# Images are arrays of numbers#

Numpy is a library for processing multi-dimensional lists of numbers, of which microscopy images (stacks, multi-channel, time-lapses etc.) are a prominent example. We give here an introduction to this library.

import numpy as np
from matplotlib.pyplot import imshow


## Numpy arrays#

An image is just a two dimensional list of pixels values, in other words a matrix, with a certain number of rows and columns. Therefore we can define it as a list of lists, each list being a row of pixels:

raw_image_array = [
[1, 0, 2, 1, 0, 0, 0],
[0, 3, 1, 0, 1, 0, 1],
[0, 5, 5, 1, 0, 1, 0],
[0, 6, 6, 5, 1, 0, 2],
[0, 0, 5, 6, 3, 0, 1],
[0, 1, 2, 1, 0, 0, 1],
[1, 0, 1, 0, 0, 1, 0]
]
raw_image_array

[[1, 0, 2, 1, 0, 0, 0],
[0, 3, 1, 0, 1, 0, 1],
[0, 5, 5, 1, 0, 1, 0],
[0, 6, 6, 5, 1, 0, 2],
[0, 0, 5, 6, 3, 0, 1],
[0, 1, 2, 1, 0, 0, 1],
[1, 0, 1, 0, 0, 1, 0]]

imshow(raw_image_array)

<matplotlib.image.AxesImage at 0x1f9fbdb4b80>


This output is almost the same as above with the difference that now it is indicated that we are dealing with a Numpy array. Such Numpy arrays can now be treated as a one entity and we can perform the computation that we coudn’t before:

image = np.asarray(raw_image_array)

image - 2

array([[-1, -2,  0, -1, -2, -2, -2],
[-2,  1, -1, -2, -1, -2, -1],
[-2,  3,  3, -1, -2, -1, -2],
[-2,  4,  4,  3, -1, -2,  0],
[-2, -2,  3,  4,  1, -2, -1],
[-2, -1,  0, -1, -2, -2, -1],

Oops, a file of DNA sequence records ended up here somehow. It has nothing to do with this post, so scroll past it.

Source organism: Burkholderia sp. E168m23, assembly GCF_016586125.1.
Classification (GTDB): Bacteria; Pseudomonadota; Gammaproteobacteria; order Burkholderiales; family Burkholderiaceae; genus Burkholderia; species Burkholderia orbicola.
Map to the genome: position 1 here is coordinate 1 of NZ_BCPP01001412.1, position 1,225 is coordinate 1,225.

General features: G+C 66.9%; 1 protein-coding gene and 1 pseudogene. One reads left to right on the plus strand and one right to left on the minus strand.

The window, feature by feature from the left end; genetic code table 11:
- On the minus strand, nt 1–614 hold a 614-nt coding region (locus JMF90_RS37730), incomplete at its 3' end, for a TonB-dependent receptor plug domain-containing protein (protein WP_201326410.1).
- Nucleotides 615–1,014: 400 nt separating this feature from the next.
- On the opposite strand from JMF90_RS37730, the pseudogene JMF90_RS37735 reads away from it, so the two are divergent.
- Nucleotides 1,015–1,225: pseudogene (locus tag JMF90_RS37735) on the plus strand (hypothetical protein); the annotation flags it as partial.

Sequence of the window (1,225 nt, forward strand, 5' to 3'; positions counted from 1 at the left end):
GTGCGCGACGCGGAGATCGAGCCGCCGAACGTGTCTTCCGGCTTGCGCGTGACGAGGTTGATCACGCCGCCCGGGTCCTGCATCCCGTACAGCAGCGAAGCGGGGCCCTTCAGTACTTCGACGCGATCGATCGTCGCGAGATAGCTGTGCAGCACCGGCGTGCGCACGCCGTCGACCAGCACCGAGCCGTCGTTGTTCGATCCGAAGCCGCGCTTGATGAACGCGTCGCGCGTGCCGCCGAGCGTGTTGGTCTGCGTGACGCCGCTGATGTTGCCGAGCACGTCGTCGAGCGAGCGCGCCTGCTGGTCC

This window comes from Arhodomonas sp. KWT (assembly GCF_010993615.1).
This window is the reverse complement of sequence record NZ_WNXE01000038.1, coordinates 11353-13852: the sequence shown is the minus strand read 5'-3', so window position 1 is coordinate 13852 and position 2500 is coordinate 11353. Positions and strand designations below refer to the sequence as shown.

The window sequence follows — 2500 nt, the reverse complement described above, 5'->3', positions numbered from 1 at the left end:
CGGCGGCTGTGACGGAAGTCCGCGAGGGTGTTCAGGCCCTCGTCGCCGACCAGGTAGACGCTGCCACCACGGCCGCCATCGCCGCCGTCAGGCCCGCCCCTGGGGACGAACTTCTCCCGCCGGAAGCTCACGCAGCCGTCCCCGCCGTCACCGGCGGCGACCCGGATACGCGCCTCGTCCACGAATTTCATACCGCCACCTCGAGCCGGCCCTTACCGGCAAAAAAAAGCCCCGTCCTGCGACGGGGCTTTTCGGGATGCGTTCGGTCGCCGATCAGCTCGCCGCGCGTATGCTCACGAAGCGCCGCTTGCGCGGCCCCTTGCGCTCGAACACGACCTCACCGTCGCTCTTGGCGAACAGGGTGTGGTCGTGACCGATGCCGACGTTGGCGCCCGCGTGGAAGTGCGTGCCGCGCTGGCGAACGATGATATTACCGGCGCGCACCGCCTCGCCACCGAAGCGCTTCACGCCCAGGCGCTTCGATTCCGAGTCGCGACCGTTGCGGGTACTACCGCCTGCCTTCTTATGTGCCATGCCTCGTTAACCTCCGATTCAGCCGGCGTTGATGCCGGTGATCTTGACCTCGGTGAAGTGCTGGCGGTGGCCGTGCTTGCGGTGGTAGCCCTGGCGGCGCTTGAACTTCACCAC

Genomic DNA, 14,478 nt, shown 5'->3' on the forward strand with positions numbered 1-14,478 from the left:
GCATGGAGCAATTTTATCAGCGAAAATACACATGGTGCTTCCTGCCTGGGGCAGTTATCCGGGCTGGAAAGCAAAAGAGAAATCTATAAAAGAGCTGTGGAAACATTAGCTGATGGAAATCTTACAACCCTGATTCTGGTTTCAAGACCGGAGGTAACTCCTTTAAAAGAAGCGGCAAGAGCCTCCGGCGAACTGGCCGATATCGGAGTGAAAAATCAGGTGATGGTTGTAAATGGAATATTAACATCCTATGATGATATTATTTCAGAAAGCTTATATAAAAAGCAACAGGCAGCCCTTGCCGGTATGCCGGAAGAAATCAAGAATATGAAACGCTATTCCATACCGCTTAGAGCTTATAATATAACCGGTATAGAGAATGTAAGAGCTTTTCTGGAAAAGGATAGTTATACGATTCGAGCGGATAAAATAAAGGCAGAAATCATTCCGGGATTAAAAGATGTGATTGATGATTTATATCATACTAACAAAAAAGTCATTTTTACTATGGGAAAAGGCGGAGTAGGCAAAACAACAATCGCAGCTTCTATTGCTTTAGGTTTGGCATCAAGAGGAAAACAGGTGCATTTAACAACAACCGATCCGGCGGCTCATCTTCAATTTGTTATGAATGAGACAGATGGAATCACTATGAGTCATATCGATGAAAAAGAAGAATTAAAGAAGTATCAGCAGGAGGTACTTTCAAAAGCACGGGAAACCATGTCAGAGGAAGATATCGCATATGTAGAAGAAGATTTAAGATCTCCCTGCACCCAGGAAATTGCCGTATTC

[-1, -2, -1, -2, -2, -1, -2]])


Note that these computations are very efficient because they are vectorized, i.e. they can in principle be performed in parallel.

## Two important properties#

Arrays like image have different properties. Two of the most important ones are:

• the shape of the array, i.e. the number of rows, columns (and channels, planes etc. for multi-dimensional images)

• the dtype of the array, i.e. an image of type int64 has 2 to the power of 64 different grey values.

image.shape

(7, 7)

image.dtype

dtype('int32')


## Other ways of creating arrays#

When working with images, we often create artifical images to see what filters do with them. For example, we can create an image where all pixels have value 0 but a single one using the Numpy function np.zeros. It requires to specify and image size.

image_size = (6, 5)

image1 = np.zeros(image_size)
image1

array([[0., 0., 0., 0., 0.],
[0., 0., 0., 0., 0.],
[0., 0., 0., 0., 0.],
[0., 0., 0., 0., 0.],
[0., 0., 0., 0., 0.],
[0., 0., 0., 0., 0.]])

imshow(image1)

<matplotlib.image.AxesImage at 0x1f9fc000f10>


As images are just arrays, we just set pixel values as if we were accessing arrays. From this you also learn that the first axis (coordinate 0) is going from top to bottom while the second axis (coordinate 3) goes from left to right.

image1[0,3] = 1

imshow(image1)

<matplotlib.image.AxesImage at 0x1f9fbe7ad90>


For studying noise, we can for example create an image with random values using np.random.random.

image_random = np.random.random((6, 5))
imshow(image_random)

<matplotlib.image.AxesImage at 0x1f9fbef72e0>